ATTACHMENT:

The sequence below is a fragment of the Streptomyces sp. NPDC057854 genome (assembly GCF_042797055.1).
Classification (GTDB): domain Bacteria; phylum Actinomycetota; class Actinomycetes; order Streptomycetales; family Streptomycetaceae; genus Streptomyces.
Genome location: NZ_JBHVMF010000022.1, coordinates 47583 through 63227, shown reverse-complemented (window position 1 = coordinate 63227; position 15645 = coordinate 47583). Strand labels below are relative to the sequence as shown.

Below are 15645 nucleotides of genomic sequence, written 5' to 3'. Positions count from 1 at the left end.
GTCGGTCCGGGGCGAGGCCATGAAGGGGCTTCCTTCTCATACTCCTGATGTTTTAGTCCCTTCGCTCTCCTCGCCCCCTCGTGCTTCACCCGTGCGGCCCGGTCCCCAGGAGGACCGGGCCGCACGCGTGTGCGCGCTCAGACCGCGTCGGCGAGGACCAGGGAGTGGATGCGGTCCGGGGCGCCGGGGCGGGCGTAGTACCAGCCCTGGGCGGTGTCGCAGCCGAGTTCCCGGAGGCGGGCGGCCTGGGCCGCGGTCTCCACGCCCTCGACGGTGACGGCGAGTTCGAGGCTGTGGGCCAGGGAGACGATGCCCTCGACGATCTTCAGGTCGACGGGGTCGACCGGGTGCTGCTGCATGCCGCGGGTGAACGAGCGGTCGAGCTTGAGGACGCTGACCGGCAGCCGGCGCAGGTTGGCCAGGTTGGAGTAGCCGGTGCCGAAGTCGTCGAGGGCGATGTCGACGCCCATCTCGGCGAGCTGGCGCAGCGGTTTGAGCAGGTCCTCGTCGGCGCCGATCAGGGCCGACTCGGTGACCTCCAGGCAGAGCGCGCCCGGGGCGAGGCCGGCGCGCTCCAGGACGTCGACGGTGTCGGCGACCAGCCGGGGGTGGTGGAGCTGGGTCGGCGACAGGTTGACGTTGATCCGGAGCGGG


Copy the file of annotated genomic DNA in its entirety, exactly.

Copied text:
The sequence below is a fragment of the Streptomyces sp. NPDC057854 genome (assembly GCF_042797055.1).
Classification (GTDB): domain Bacteria; phylum Actinomycetota; class Actinomycetes; order Streptomycetales; family Streptomycetaceae; genus Streptomyces.
Genome location: NZ_JBHVMF010000022.1, coordinates 47583 through 63227, shown reverse-complemented (window position 1 = coordinate 63227; position 15645 = coordinate 47583). Strand labels below are relative to the sequence as shown.

Below are 15645 nucleotides of genomic sequence, written 5' to 3'. Positions count from 1 at the left end.
GTCGGTCCGGGGCGAGGCCATGAAGGGGCTTCCTTCTCATACTCCTGATGTTTTAGTCCCTTCGCTCTCCTCGCCCCCTCGTGCTTCACCCGTGCGGCCCGGTCCCCAGGAGGACCGGGCCGCACGCGTGTGCGCGCTCAGACCGCGTCGGCGAGGACCAGGGAGTGGATGCGGTCCGGGGCGCCGGGGCGGGCGTAGTACCAGCCCTGGGCGGTGTCGCAGCCGAGTTCCCGGAGGCGGGCGGCCTGGGCCGCGGTCTCCACGCCCTCGACGGTGACGGCGAGTTCGAGGCTGTGGGCCAGGGAGACGATGCCCTCGACGATCTTCAGGTCGACGGGGTCGACCGGGTGCTGCTGCATGCCGCGGGTGAACGAGCGGTCGAGCTTGAGGACGCTGACCGGCAGCCGGCGCAGGTTGGCCAGGTTGGAGTAGCCGGTGCCGAAGTCGTCGAGGGCGATGTCGACGCCCATCTCGGCGAGCTGGCGCAGCGGTTTGAGCAGGTCCTCGTCGGCGCCGATCAGGGCCGACTCGGTGACCTCCAGGCAGAGCGCGCCCGGGGCGAGGCCGGCGCGCTCCAGGACGTCGACGGTGTCGGCGACCAGCCGGGGGTGGTGGAGCTGGGTCGGCGACAGGTTGACGTTGATCCGGAGCGGG